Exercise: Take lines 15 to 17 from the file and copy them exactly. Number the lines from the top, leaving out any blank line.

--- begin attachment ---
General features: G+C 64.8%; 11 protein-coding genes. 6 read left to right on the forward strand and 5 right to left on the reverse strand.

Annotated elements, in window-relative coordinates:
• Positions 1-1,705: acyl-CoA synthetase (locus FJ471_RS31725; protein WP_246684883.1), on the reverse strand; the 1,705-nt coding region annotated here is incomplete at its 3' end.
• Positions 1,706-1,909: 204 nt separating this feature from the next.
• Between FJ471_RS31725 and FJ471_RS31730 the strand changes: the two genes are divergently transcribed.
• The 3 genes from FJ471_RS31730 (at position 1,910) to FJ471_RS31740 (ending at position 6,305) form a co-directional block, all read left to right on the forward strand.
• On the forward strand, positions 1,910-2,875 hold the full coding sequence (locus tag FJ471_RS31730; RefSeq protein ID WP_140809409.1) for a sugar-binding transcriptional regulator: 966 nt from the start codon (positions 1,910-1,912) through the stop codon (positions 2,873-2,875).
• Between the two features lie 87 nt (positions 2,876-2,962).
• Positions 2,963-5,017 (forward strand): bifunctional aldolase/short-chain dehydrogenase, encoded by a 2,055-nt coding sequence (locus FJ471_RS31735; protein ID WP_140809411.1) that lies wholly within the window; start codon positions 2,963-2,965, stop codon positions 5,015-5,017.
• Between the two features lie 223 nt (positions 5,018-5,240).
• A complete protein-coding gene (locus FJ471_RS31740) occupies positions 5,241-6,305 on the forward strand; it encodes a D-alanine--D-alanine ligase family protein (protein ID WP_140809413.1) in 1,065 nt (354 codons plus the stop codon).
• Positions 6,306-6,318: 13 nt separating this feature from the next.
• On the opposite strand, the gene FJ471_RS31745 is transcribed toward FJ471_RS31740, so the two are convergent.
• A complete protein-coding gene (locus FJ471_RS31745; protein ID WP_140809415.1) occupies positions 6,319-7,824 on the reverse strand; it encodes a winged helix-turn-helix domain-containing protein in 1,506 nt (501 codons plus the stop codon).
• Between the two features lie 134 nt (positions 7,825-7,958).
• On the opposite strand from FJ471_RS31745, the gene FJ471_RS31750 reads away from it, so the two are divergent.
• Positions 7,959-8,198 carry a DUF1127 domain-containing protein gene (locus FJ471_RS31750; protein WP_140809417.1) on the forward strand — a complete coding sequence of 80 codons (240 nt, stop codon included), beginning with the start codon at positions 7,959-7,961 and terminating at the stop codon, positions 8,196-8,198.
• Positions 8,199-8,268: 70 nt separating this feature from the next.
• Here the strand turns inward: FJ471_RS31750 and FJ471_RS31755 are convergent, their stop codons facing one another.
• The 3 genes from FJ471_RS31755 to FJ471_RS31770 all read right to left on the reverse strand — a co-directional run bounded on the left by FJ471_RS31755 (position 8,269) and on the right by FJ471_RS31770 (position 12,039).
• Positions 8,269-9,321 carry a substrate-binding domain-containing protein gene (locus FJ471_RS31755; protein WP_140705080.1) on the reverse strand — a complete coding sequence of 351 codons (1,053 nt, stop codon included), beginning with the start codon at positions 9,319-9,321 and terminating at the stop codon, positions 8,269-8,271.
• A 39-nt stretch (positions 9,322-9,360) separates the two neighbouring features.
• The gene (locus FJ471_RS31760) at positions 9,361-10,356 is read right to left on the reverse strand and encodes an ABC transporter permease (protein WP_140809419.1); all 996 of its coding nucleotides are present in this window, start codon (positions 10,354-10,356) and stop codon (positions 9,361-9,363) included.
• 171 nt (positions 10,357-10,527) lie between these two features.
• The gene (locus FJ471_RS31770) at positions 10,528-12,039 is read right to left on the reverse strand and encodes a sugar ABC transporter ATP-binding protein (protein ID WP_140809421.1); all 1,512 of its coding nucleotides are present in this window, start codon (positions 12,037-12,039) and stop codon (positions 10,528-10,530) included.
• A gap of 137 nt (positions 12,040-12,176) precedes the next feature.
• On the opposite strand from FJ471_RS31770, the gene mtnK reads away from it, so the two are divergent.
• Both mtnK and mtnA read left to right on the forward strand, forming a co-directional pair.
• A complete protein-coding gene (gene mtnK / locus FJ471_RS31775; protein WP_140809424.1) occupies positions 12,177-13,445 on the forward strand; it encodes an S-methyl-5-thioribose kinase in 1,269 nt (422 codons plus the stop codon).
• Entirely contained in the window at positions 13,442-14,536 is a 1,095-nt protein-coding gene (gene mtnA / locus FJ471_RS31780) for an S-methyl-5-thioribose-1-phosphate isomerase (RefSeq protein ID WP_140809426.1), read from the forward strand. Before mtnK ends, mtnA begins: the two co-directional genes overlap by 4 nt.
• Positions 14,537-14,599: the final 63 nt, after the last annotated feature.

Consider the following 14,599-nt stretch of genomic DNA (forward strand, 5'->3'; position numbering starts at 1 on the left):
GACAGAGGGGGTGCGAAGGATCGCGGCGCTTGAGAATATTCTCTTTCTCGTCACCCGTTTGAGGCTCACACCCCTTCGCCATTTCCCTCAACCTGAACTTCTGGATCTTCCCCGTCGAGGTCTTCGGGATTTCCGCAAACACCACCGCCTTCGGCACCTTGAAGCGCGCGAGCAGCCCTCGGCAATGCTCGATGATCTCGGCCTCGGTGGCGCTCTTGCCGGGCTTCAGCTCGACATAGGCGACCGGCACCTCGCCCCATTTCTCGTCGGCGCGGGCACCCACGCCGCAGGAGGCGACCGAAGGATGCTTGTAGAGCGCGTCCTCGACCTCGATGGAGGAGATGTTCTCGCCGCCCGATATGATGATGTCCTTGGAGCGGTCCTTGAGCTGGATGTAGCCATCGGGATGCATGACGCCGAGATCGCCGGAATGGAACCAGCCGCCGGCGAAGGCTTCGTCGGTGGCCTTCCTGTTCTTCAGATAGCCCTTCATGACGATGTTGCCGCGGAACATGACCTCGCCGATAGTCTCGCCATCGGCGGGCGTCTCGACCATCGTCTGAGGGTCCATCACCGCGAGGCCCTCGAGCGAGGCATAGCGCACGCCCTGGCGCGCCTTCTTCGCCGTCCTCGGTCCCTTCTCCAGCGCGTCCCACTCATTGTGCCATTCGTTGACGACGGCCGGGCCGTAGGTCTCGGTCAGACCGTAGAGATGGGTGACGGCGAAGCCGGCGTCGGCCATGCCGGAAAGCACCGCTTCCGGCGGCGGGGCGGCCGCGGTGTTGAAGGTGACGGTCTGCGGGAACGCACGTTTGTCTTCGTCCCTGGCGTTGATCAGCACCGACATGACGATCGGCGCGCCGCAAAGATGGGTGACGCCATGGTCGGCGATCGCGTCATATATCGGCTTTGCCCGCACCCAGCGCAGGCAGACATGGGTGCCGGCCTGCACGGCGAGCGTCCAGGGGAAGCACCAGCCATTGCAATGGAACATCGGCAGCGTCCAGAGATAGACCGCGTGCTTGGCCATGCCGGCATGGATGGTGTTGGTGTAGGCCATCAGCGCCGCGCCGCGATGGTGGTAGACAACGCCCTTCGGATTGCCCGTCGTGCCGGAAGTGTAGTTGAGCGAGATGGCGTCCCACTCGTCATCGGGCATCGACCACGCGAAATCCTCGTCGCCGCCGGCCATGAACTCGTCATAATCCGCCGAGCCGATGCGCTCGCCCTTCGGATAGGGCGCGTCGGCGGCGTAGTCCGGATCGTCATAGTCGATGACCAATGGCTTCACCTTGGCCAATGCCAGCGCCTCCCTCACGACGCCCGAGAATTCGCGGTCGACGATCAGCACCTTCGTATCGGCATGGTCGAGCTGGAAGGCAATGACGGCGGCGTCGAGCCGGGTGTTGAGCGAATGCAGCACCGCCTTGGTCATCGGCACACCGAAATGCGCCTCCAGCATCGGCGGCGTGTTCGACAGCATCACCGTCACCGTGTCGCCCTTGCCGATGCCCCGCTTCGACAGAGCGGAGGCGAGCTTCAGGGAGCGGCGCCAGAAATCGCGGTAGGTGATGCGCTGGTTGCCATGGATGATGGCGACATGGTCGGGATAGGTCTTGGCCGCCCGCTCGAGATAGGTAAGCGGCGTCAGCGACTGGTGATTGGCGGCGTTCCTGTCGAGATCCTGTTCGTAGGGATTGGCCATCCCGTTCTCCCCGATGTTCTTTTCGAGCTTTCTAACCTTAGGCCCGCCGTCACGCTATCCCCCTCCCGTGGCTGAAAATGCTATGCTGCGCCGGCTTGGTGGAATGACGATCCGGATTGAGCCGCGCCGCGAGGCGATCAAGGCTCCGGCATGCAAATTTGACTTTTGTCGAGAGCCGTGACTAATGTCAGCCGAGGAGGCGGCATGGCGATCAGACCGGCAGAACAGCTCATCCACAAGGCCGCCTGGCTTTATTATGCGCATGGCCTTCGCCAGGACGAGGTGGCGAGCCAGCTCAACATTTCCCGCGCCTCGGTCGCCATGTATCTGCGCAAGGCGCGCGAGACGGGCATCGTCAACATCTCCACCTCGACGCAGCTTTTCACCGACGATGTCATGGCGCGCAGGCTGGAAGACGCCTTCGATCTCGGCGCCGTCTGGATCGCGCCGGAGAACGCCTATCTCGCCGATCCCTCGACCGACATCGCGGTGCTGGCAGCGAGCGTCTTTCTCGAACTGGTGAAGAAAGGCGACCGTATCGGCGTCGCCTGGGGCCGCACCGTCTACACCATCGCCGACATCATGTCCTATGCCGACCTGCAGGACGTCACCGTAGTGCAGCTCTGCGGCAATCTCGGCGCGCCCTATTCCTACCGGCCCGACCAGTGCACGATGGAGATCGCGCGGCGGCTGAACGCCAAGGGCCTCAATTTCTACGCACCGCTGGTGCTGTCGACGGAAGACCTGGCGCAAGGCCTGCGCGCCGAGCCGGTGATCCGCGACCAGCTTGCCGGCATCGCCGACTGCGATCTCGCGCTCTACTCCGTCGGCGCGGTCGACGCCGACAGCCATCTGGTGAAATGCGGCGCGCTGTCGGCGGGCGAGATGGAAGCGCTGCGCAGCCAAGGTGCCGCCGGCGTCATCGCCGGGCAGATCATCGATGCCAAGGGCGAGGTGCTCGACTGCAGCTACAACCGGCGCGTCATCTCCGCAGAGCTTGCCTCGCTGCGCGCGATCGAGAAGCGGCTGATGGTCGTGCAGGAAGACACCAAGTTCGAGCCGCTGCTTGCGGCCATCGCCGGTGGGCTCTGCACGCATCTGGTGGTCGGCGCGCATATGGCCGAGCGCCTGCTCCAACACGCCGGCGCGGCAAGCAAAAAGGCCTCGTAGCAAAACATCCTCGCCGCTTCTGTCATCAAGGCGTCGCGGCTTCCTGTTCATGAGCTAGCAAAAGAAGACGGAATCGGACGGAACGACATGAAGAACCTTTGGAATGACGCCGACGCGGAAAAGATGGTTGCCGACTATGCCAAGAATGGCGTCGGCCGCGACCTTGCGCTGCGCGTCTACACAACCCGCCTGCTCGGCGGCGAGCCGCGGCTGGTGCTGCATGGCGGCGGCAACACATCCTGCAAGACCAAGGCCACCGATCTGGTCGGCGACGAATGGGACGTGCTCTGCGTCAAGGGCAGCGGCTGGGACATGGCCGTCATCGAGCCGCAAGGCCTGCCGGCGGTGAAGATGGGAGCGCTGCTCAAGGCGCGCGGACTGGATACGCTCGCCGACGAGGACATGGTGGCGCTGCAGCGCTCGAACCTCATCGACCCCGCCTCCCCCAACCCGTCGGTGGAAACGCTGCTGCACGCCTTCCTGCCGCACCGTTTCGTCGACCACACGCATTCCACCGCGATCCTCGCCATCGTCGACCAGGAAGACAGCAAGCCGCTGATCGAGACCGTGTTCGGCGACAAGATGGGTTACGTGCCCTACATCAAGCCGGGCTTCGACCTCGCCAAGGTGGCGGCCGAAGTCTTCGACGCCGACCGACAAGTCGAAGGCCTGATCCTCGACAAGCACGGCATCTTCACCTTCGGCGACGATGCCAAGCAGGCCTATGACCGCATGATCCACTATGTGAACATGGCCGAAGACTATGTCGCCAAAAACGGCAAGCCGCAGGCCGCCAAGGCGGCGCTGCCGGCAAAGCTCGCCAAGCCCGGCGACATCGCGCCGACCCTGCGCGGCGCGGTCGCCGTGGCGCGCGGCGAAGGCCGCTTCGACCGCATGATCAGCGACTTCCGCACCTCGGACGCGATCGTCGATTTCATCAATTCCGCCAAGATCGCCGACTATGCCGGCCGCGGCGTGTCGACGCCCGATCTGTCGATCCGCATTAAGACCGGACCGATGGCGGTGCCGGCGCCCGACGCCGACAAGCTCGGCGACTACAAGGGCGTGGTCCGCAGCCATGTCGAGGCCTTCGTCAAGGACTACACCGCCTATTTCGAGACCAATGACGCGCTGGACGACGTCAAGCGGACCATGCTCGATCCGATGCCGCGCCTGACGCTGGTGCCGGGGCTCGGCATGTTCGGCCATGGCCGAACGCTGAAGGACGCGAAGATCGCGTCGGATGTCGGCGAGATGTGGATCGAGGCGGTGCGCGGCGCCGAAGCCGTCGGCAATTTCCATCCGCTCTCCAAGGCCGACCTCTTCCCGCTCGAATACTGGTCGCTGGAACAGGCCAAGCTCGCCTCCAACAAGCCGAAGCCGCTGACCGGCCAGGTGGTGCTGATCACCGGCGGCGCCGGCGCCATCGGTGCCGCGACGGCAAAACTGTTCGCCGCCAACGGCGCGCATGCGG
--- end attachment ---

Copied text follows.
• Between the two features lie 134 nt (positions 7,825-7,958).
• On the opposite strand from FJ471_RS31745, the gene FJ471_RS31750 reads away from it, so the two are divergent.
• Positions 7,959-8,198 carry a DUF1127 domain-containing protein gene (locus FJ471_RS31750; protein WP_140809417.1) on the forward strand — a complete coding sequence of 80 codons (240 nt, stop codon included), beginning with the start codon at positions 7,959-7,961 and terminating at the stop codon, positions 8,196-8,198.